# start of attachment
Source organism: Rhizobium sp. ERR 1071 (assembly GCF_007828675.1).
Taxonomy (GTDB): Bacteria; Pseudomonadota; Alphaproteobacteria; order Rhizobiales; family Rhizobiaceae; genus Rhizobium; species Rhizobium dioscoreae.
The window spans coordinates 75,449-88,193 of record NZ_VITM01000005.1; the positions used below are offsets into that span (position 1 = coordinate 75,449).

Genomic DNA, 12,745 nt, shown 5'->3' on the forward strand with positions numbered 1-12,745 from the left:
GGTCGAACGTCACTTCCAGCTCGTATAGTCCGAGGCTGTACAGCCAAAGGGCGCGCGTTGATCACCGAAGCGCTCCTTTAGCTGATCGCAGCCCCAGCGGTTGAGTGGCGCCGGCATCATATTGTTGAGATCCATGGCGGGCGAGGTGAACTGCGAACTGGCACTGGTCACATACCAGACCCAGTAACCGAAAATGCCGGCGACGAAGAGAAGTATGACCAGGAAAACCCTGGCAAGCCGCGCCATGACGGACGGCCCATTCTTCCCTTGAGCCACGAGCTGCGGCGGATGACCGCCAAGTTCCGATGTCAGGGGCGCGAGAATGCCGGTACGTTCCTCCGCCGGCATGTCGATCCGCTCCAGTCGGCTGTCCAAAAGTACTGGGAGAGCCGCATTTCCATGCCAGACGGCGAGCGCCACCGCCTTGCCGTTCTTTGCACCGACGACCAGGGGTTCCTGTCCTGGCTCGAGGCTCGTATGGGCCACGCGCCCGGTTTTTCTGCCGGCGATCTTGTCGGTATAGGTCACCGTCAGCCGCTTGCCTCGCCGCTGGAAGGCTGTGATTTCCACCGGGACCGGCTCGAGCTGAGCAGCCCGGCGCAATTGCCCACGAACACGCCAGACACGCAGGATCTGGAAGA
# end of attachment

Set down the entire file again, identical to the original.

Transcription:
Source organism: Rhizobium sp. ERR 1071 (assembly GCF_007828675.1).
Taxonomy (GTDB): Bacteria; Pseudomonadota; Alphaproteobacteria; order Rhizobiales; family Rhizobiaceae; genus Rhizobium; species Rhizobium dioscoreae.
The window spans coordinates 75,449-88,193 of record NZ_VITM01000005.1; the positions used below are offsets into that span (position 1 = coordinate 75,449).

Genomic DNA, 12,745 nt, shown 5'->3' on the forward strand with positions numbered 1-12,745 from the left:
GGTCGAACGTCACTTCCAGCTCGTATAGTCCGAGGCTGTACAGCCAAAGGGCGCGCGTTGATCACCGAAGCGCTCCTTTAGCTGATCGCAGCCCCAGCGGTTGAGTGGCGCCGGCATCATATTGTTGAGATCCATGGCGGGCGAGGTGAACTGCGAACTGGCACTGGTCACATACCAGACCCAGTAACCGAAAATGCCGGCGACGAAGAGAAGTATGACCAGGAAAACCCTGGCAAGCCGCGCCATGACGGACGGCCCATTCTTCCCTTGAGCCACGAGCTGCGGCGGATGACCGCCAAGTTCCGATGTCAGGGGCGCGAGAATGCCGGTACGTTCCTCCGCCGGCATGTCGATCCGCTCCAGTCGGCTGTCCAAAAGTACTGGGAGAGCCGCATTTCCATGCCAGACGGCGAGCGCCACCGCCTTGCCGTTCTTTGCACCGACGACCAGGGGTTCCTGTCCTGGCTCGAGGCTCGTATGGGCCACGCGCCCGGTTTTTCTGCCGGCGATCTTGTCGGTATAGGTCACCGTCAGCCGCTTGCCTCGCCGCTGGAAGGCTGTGATTTCCACCGGGACCGGCTCGAGCTGAGCAGCCCGGCGCAATTGCCCACGAACACGCCAGACACGCAGGATCTGGAAGA